By Ed Huyck
By Ed Huyck
By Ed Huyck
By Ed Huyck
By Ed Huyck
By Ed Huyck
By Ed Huyck
By Ed Huyck
At 12:40 a.m. on a Thursday night in early February, the shadowy chamber of the 400 Bar resounds with the loudest audience sing-along the club has had in years. The song is "Joy," a plaintive post-breakup anthem that the Mason Jennings Band usually reserves for the finale of its weekly shows. The chorus ("Joy, honey, let me bring you/Joy, I want to bring you") isn't guitarist-vocalist Mason Jennings's greatest line, but his audience begs--make that demands--to sing it every time he takes the stage. In fact, Jennings scarcely needs to sing it himself anymore. And it's been like this every Thursday for the past four months.
After spending three years treading water in the Minneapolis rock pool, Jennings won attention at an opening gig for a Dave Pirner side project. Jennings, a 23-year-old singer-songwriter from Pittsburgh, had only recently hooked up with a compatible rhythm section--bassist Robert Skoro and drummer Chris Stock--when the newly christened Mason Jennings Band was booked to warm up for Pirner's O'Jeez at the 400 Bar last October. The O'Jeez canceled, but Pirner turned up anyway and offered to sit in with the default headliner. All 20 people in attendance that night raved about the performance afterward, and within weeks the trio won a Thursday night residency at the club. Attendance soared--there were 100 regulars by Thanksgiving and 200 by Valentine's Day--and as of this writing, Mason Jennings is a bona fide sensation.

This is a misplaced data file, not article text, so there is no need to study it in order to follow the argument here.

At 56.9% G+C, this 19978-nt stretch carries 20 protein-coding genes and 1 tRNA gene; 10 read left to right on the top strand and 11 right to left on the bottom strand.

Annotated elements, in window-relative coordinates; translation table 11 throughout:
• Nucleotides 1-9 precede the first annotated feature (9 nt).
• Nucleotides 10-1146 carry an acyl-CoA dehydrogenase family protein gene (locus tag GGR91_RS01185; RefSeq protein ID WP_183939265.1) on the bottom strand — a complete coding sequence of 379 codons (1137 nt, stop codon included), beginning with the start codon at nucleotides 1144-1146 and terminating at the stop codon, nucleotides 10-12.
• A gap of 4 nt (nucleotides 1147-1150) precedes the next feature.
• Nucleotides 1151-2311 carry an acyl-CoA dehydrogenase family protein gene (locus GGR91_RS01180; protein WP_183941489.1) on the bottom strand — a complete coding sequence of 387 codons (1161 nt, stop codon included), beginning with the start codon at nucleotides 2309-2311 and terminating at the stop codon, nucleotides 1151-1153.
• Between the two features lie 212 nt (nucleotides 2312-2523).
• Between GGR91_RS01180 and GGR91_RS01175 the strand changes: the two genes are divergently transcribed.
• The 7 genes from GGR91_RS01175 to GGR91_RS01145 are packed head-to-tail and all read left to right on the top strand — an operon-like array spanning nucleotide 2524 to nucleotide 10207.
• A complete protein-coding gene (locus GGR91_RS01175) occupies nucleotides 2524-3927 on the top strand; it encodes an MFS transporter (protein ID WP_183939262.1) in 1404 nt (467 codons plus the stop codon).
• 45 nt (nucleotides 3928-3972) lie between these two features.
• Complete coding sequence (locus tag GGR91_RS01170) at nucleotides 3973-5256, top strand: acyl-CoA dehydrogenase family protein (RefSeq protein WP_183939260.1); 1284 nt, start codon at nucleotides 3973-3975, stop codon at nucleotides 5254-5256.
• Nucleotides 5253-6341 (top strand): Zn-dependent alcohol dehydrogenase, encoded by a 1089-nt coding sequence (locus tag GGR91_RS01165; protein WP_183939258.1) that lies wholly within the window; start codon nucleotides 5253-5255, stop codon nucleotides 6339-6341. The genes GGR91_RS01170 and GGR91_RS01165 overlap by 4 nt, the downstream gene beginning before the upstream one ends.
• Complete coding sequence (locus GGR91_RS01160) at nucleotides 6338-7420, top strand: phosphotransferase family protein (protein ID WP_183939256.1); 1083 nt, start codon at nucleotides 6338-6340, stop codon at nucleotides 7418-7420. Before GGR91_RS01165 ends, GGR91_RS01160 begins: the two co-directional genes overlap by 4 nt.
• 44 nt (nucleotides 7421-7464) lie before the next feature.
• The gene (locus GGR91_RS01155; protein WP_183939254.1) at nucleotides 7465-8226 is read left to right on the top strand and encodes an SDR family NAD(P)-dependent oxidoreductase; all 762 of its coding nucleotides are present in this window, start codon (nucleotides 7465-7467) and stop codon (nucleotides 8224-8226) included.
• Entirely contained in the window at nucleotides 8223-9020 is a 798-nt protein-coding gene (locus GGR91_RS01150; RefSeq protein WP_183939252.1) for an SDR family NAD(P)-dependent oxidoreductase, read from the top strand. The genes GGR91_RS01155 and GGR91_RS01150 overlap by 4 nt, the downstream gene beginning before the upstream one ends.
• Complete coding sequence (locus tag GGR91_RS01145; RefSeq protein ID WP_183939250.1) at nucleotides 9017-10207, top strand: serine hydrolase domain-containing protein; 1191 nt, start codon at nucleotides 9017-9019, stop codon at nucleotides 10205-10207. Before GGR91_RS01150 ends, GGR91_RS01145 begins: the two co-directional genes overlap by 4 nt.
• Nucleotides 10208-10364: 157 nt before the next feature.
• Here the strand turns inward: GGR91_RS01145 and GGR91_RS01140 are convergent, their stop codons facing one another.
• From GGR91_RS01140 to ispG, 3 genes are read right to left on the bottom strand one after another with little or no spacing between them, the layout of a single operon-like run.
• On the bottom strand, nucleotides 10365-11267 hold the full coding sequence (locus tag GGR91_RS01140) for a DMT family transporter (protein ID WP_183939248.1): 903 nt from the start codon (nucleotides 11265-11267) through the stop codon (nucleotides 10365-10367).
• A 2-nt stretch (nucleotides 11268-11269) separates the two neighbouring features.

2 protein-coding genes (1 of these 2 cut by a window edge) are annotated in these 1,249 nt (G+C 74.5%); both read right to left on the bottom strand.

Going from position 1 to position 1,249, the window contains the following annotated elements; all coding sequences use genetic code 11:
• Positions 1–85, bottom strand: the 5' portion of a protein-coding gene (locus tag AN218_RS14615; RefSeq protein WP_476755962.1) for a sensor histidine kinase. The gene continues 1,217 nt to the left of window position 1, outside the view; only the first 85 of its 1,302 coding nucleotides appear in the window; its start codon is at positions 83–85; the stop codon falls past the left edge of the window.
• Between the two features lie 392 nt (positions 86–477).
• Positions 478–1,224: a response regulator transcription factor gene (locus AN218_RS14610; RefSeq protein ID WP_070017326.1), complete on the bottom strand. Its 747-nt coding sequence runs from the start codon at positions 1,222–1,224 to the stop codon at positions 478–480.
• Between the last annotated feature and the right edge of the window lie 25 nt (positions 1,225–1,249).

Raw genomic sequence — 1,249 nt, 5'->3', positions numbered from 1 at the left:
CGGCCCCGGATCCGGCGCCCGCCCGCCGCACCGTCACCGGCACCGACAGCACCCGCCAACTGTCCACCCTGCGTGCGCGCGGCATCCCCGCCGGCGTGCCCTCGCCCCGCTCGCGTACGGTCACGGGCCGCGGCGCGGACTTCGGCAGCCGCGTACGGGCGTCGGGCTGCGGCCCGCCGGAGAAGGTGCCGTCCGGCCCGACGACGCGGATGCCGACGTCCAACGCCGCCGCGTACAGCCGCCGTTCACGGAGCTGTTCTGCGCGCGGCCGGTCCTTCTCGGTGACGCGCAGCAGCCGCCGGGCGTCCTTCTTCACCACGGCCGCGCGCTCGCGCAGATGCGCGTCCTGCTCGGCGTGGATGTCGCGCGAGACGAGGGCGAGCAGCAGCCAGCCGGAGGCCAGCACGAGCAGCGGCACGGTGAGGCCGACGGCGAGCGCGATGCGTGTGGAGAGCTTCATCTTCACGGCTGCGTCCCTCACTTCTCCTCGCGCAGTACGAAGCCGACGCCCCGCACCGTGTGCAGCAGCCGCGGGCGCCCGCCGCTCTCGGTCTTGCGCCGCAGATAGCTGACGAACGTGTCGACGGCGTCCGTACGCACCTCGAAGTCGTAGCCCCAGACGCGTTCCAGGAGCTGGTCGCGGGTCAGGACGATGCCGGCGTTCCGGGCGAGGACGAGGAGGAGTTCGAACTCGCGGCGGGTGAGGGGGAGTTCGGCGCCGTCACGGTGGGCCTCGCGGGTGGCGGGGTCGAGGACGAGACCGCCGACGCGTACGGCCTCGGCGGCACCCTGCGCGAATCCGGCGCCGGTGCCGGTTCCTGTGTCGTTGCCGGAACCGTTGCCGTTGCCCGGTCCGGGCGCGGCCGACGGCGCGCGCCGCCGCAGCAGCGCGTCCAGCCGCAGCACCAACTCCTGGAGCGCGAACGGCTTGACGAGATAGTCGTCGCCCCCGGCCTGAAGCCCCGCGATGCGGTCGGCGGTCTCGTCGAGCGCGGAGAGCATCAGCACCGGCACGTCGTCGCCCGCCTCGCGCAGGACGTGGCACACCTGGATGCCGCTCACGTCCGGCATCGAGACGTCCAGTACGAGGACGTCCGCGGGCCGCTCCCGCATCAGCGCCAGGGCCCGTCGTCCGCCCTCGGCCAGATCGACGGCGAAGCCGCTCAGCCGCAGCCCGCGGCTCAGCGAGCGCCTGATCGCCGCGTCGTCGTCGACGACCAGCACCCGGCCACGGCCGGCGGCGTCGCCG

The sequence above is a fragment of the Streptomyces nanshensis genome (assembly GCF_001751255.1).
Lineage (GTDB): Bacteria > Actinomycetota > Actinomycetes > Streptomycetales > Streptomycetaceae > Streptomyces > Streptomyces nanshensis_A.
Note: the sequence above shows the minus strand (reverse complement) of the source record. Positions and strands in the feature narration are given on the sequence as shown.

Jennings would rather not be pegged a "folk sensation," however, even though he plays acoustic guitar exclusively, live and on record. "Do you like folk music?" Jennings inquires, leaning against the bar at the 400 a few hours before the band's show on February 25. "I think it's kind of wussyish. It's like a preset for writing music, and I can't write with presets. I play an acoustic guitar for its rhythmic qualities--the cadences--you know?"
Folk, in the hippie sense, is probably a limiting designation for Jennings, whose acoustic-based rock songs strive to incorporate an amalgam of influences including punk, rural blues, Appalachian balladry, hip hop, north Indian sarod music, and, recently, a splash of roots reggae. A wiry six-two and 140 pounds, with chiseled features and close-cropped hair, Jennings has the look of a straight-edge punk or a fasting monk. He comes across as a driven, intelligent, bell hooks-reading introvert who is interested in Buddhism (which he calls "a straightforward manual for how to lead a more peaceful life") and inspired by Rage Against the Machine. His lyrics, sung with a down-home drawl and a rapper's sense of meter, hit with a deceptive directness that has seduced a diverse crowd, from recovering indie rockers to baseball-cap-wearing guy-guys.
Many of these fans seem most entranced by Jennings's understated voice: When he pushes it from his gut, it's surprisingly weathered, as if fried by decades of abuse. "I'm one of the many people who have heard Mason's voice and pictured some 45- or 50-year-old guy sitting on the porch in the Mississippi delta," says bassist Skoro, as he prepares to board the stage for his pre-Mason acoustic act. "I've heard recordings of him when he was 18 or 19, and he sounds really old then. At 12 years old, the guy sounded like Don Henley."